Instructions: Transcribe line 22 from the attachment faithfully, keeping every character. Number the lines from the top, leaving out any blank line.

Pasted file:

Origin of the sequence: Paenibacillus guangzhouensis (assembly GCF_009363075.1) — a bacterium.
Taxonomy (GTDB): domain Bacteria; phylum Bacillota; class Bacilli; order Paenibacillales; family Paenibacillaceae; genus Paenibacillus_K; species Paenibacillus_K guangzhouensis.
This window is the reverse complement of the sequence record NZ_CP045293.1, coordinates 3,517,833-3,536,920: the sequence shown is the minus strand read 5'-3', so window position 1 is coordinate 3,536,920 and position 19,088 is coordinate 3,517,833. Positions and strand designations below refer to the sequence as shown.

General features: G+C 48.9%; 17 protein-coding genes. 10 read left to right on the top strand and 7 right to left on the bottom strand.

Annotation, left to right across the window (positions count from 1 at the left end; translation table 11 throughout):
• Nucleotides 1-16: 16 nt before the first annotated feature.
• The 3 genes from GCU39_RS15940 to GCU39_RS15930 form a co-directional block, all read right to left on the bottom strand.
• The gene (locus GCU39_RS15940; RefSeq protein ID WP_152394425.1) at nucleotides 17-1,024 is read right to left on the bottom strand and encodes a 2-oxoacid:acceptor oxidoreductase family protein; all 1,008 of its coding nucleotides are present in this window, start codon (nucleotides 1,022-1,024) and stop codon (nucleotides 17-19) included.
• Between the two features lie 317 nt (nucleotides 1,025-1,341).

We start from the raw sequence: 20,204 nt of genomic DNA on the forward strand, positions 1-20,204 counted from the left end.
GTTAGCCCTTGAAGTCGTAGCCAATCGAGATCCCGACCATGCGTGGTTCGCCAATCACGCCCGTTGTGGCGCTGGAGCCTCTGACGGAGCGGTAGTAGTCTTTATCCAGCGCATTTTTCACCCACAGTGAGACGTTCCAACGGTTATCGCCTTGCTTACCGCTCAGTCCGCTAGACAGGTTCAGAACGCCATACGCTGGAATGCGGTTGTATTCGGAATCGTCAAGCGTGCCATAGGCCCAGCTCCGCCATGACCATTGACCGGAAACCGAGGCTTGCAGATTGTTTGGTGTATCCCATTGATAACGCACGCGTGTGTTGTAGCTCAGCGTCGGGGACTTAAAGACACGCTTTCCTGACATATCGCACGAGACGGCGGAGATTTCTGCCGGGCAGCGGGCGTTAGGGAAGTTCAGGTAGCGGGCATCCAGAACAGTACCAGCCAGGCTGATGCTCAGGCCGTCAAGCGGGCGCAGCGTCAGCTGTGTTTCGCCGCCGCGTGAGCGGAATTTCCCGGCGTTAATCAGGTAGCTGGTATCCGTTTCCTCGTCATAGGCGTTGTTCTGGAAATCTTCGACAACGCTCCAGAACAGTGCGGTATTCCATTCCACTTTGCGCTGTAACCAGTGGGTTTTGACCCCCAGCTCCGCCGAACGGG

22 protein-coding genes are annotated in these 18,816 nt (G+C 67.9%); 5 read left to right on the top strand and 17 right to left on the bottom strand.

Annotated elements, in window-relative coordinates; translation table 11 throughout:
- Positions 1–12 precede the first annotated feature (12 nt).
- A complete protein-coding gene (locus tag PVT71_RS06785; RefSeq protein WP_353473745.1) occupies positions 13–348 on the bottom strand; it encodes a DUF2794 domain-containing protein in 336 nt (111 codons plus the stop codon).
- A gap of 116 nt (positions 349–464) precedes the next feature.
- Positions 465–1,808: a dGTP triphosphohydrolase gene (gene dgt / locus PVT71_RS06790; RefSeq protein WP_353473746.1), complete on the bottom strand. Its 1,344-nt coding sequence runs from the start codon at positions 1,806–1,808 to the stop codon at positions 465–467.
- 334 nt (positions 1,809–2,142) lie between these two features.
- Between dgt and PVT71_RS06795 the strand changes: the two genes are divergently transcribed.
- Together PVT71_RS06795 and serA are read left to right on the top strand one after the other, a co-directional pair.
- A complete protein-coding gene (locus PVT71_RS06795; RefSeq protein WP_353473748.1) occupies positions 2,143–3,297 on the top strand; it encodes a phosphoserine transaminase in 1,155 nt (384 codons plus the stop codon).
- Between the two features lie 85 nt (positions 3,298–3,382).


- Between the two features lie 85 nt (positions 3,298–3,382).